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New film commissioner looking forward to taking region to next level

Gareth Smart says film commissioner position is his dream job

“I’d give it a 10.”

Gareth Smart is the new film commissioner for the Thompson-Nicola Film Commission, and that’s his answer when asked how much, on a scale of one to 10, it’s his dream job. He is only the second person in the job, succeeding Victoria Weller, who has been in the position since the film commission was created 20 years ago, and who is now retiring.

“I never thought I’d be doing this,” he says, then quickly corrects himself.

“I shouldn’t say that. The first time I met Vicci Weller was about five years ago, when I was being interviewed to work as a contractor for the film commission. She asked me where I saw myself in the future, and I said — half-jokingly — ‘In your chair,’ to break the ice. And now here I am.”

Smart has been working in the B.C. film industry since 2007. He graduated from the Vancouver Film School as an actor, and appeared in background roles in a number of productions. He took a break from the industry when he moved to Cache Creek, but got back into it around 2015, and was appearing as an actor in the film Tomato Red — which filmed around Ashcroft and Cache Creek in 2017 — when he decided he wanted to be involved in the industry in a different way.

“I was a police officer in that movie, and as I was sitting there having lunch I saw the camaraderie of the crew. It looked like fun, so when the next show came into town I asked if I could be part of the crew. I started by driving a truck for the film Juggernaut, and the people involved with that suggested me for other things.”

The job he interviewed for with Weller involved sorting and cataloguing photos of the region, going to places that weren’t represented to get pictures, and doing some location scouting. It was mainly around the Ashcroft/Cache Creek area, and Smart says he didn’t fully understand the scale and scope of the entire Thompson-Nicola region until he applied for the film commissioner position.

“It’s quite the space. You can drive in any direction and find any kind of landscape you want: mountains, forests, deserts, lakes, rangeland, small towns. But you’re still relatively close to Kamloops, which is such an opportunity.”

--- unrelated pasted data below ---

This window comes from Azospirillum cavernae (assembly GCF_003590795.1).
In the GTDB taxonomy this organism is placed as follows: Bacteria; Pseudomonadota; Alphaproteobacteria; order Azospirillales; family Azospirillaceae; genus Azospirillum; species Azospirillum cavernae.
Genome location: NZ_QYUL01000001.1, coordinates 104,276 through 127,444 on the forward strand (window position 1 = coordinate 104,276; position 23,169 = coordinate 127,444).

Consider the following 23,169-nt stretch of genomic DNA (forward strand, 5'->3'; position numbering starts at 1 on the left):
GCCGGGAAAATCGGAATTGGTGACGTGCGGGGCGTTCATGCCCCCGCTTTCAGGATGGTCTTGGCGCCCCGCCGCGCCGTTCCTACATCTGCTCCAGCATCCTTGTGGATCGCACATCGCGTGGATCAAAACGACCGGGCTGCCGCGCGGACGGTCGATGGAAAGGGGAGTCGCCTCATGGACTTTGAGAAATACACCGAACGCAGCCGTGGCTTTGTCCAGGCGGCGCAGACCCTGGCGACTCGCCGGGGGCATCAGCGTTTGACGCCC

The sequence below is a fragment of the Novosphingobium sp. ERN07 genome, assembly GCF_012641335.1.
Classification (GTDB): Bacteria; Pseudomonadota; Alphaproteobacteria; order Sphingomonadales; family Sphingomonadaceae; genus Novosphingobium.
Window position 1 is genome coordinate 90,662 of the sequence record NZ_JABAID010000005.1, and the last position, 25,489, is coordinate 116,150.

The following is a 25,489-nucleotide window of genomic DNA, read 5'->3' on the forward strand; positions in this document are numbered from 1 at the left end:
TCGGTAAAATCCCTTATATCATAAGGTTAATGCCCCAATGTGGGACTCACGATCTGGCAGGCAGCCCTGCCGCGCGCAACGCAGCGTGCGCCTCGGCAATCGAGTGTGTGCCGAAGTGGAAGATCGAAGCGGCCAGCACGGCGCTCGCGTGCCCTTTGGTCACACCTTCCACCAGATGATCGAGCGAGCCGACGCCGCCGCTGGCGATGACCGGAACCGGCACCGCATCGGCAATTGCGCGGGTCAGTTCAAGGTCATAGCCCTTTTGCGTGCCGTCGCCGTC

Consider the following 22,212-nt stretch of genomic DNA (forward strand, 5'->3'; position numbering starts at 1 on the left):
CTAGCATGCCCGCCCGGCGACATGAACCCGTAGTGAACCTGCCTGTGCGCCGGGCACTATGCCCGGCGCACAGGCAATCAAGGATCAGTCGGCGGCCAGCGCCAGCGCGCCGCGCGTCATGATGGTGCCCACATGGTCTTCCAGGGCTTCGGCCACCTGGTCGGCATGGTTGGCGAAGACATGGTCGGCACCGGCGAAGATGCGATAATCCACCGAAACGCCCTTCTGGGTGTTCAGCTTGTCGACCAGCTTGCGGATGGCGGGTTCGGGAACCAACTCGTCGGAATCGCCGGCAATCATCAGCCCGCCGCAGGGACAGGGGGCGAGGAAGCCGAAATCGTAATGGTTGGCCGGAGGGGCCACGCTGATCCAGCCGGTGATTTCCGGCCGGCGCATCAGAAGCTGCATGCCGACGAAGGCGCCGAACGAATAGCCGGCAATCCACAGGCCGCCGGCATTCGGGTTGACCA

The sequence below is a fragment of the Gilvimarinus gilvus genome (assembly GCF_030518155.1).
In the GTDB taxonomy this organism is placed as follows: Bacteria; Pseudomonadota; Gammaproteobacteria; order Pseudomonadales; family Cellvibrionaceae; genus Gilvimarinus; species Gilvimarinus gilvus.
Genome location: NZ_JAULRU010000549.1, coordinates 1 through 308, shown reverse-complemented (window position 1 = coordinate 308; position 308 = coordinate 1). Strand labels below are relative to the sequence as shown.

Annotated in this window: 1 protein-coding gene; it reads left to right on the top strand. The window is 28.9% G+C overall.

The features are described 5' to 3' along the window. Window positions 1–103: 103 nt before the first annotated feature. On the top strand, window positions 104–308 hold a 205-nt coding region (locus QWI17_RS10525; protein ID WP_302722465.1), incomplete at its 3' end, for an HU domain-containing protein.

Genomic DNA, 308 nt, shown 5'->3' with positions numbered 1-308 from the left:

The film commission recently did a feasibility study to see if the region would support a film studio. The study concluded that Kamloops could indeed support a large studio with space for set building, and Smart is 100 per cent behind the idea.

“Not having that type of facility is one of the big reasons we don’t have TV shows filming here. Down at the coast a lot of the big film studios are bought up, so companies are renting out equestrian centres, airports, empty big box stores. People are trying to get creative with studio space, but it’s not perfect, so having a legitimate studio here would be a benefit.”

The region has little trouble attracting TV movies, which shoot on location over a short period of time. Studios, says Smart, attract TV shows and big films, which is pretty significant.

“They don’t just provide jobs: they’re well-paid jobs. You have between 80 and 120 people working on each show, so if you get three shows you need 360 people. They’re making good money, and that goes directly back into municipalities, because people stay here on their days off. All that money stays in the pool of the TNRD, so it doesn’t just benefit workers; it benefits the economy in general. And companies are always looking for local people to hire, so they don’t have to put them up in hotels.”

Smart says he has always kept his eye on the Thompson-Nicola Film Commission, and when the film commissioner job came up he didn’t even have to think about applying for it.

“I just did it. It’s such a good opportunity, and such an interesting position to have. I have a lot of tools I can bring to the job, and I’m looking forward to learning what Vicci is doing and what she’s done.”

Weller will be staying on for a few weeks to help Smart transition into the job. “She’s awesome, and I have big shoes to fill, which is saying something, because I have size 15 shoes.

“She’s done an amazing job, and I’m looking forward to being trained by the best. How easy would it have been for this job to fail? Vicci buckled down and got it done and has created a very successful career, which makes it so much easier for me to step into something that’s already established and ready to go.

“I’m looking forward to doing it the Vicci way until I’m comfortable enough to do it the Gareth way. The TNRD is well-known in the industry, and I’m looking forward to taking it to the next level.”

Barbara Roden

About the Author: Barbara Roden

I joined Black Press in 2012 working the Circulation desk of the Ashcroft-Cache Creek Journal and edited the paper during the summers until February 2016.
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